It Started With Goodbye by Christina June
My rating: 5 of 5 stars
Thank you, Blink, for giving me an ARC of this book in exchange for an honest review.
Nothing this summer had gone the way I imagined. But maybe it was supposed to be that way so I could turn the page and move onto a new, clean chapter in my story.
This contemporary retelling of Cinderella is nothing short of literary perfection. I even liked it more than the original fairy tale. It was a quick read for me, but I thought that its content was surprisingly hefty.
It Started with Goodbye features elements inspired by its predecessor. Essentially, it is about a teenage girl who finds herself unhappy in her own home, particularly because of her mean stepmother. The doting father archetype is also present, as well as the beloved fairy godmother and the infamous stepsister. Finally, let’s not forget Prince Charming, although he is relatively negligible in this book.
When I come to think of it, It Started with Goodbye is not a love story. One of the reasons why I loved it is that it focused on Tatum’s relationship with her family and friends. In fact, one of the main conflicts in the story is the strained connection between Tatum and her best friend, Ashlyn. The identity of Tatum’s very own Prince Charming isn’t even revealed until (whisper whisper). 😉 It is a truth widely accepted that YA contemporary books generally put a premium on romantic themes. Hence, in light of its sober content, I really found this book to be very refreshing. Surprisingly, the lack of romance (combined with the simplistic writing) even made the novel fast-paced. I could have read it in one day, but I restrained myself because I wanted to savor each intriguing chapter.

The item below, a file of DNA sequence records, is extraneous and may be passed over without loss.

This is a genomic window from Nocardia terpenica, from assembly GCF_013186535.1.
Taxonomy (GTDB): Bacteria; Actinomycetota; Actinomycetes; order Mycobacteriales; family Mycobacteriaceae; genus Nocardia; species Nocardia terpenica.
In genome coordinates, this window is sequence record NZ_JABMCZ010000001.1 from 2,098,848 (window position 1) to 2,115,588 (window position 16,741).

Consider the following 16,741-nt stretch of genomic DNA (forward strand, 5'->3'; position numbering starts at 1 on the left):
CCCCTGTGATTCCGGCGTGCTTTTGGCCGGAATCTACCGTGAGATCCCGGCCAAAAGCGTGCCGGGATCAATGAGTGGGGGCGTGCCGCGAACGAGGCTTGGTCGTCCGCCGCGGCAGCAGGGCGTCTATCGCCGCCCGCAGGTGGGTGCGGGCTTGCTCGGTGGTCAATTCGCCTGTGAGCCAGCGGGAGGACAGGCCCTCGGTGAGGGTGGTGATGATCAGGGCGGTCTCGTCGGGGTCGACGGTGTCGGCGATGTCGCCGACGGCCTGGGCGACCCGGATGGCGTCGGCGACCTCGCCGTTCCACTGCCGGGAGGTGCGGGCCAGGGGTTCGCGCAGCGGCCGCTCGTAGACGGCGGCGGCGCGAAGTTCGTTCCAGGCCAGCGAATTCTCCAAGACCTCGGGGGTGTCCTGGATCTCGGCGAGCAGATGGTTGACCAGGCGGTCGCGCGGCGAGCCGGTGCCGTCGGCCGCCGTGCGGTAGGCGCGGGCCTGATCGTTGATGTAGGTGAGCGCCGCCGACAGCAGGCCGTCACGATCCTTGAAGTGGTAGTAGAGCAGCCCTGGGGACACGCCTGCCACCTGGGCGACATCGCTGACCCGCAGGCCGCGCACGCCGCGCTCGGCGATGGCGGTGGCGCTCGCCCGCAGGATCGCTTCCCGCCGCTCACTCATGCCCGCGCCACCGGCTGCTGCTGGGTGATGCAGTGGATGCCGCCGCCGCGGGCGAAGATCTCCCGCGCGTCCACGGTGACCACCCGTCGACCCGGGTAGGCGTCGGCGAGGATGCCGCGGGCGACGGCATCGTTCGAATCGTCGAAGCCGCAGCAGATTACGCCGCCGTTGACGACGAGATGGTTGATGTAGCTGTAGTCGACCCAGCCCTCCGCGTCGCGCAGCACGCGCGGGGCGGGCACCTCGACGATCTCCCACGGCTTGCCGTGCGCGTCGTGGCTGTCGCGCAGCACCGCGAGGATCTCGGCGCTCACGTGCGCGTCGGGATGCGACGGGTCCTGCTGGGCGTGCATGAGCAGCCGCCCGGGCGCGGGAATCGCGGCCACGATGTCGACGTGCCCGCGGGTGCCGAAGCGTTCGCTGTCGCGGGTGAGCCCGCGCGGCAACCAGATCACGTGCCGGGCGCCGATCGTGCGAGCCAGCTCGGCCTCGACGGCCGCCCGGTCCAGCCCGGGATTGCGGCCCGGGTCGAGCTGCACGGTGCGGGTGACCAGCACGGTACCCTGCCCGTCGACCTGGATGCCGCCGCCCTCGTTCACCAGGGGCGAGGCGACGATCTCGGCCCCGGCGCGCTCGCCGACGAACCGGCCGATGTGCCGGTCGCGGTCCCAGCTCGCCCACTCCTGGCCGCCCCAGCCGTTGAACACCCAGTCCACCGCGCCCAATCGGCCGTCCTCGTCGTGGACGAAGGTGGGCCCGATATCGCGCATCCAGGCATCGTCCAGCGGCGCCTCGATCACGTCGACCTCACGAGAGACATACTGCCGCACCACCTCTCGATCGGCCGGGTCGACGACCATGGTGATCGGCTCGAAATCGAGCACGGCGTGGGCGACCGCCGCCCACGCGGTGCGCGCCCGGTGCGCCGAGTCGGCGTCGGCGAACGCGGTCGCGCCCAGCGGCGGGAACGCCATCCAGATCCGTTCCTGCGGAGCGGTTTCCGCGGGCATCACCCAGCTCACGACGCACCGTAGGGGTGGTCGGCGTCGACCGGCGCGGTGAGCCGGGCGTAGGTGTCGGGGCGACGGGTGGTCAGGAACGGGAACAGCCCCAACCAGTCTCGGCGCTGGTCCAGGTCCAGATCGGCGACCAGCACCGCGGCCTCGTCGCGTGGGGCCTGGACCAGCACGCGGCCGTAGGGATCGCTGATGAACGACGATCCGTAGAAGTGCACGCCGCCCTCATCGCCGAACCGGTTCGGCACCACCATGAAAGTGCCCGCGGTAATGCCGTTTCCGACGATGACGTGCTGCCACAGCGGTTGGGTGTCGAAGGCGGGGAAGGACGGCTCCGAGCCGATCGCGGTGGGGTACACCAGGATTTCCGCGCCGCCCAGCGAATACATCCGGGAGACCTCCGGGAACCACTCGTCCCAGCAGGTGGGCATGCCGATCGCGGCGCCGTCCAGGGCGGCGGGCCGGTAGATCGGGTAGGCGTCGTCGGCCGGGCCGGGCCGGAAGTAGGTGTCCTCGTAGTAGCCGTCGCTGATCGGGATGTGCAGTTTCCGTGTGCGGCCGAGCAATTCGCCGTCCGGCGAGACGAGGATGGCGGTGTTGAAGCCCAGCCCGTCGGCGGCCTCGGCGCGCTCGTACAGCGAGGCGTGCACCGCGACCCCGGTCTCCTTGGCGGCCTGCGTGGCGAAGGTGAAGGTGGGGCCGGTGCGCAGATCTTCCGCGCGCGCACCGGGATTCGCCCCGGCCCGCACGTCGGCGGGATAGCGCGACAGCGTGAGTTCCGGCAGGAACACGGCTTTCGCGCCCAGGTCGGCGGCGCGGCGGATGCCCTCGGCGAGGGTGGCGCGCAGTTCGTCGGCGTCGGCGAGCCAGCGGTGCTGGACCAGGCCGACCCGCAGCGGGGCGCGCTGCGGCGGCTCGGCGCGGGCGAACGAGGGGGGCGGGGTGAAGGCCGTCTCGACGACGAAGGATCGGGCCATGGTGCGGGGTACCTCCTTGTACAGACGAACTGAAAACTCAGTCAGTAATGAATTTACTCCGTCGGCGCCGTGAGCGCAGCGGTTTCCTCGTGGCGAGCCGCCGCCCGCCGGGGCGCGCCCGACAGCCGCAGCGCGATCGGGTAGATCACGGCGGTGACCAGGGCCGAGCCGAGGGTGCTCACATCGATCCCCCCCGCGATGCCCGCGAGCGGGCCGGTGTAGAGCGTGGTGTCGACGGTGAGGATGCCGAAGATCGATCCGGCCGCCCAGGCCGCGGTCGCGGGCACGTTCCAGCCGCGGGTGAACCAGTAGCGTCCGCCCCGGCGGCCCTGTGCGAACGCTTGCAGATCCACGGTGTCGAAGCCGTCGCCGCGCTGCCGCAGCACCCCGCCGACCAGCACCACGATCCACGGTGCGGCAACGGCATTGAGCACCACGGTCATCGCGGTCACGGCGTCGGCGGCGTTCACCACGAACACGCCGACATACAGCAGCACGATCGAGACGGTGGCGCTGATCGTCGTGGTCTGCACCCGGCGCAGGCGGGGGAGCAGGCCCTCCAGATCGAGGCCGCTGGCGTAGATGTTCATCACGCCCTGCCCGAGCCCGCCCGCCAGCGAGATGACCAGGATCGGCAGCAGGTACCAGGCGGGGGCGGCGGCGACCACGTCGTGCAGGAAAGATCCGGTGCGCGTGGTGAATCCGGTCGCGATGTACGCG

I also loved this book because of its well-developed and down to earth characters. I especially liked Tatum because her inner monologues made me feel a variety of emotions. It was also hilarious how she tended to overthink the valedictions of her letters. To my delight, I even managed to like Tatum’s stepmother and stepsister because they were suspiciously more than what they seemed. Reading about them made me understand why retellings of fairy tale villains became so popular nowadays. This might sound strange, but the only character I disliked was Tatum’s loving but naive father.
I may have given this book 5 stars, but I did encounter one minor problem: Tatum’s relationship with her mysterious Prince Charming was reminiscent of a certain overhyped novel written by Nicola Yoon. Haha. I shall leave it at that. If you’re curious, please go ahead and read this book!
In the end, It Started with Goodbye is a new addition to my shelf of favorite books in 2017. Even though this book is a retelling of Cinderella, the feelings it evoked in me were beautifully authentic. I highly recommend it to anyone looking for a short yet meaningful book.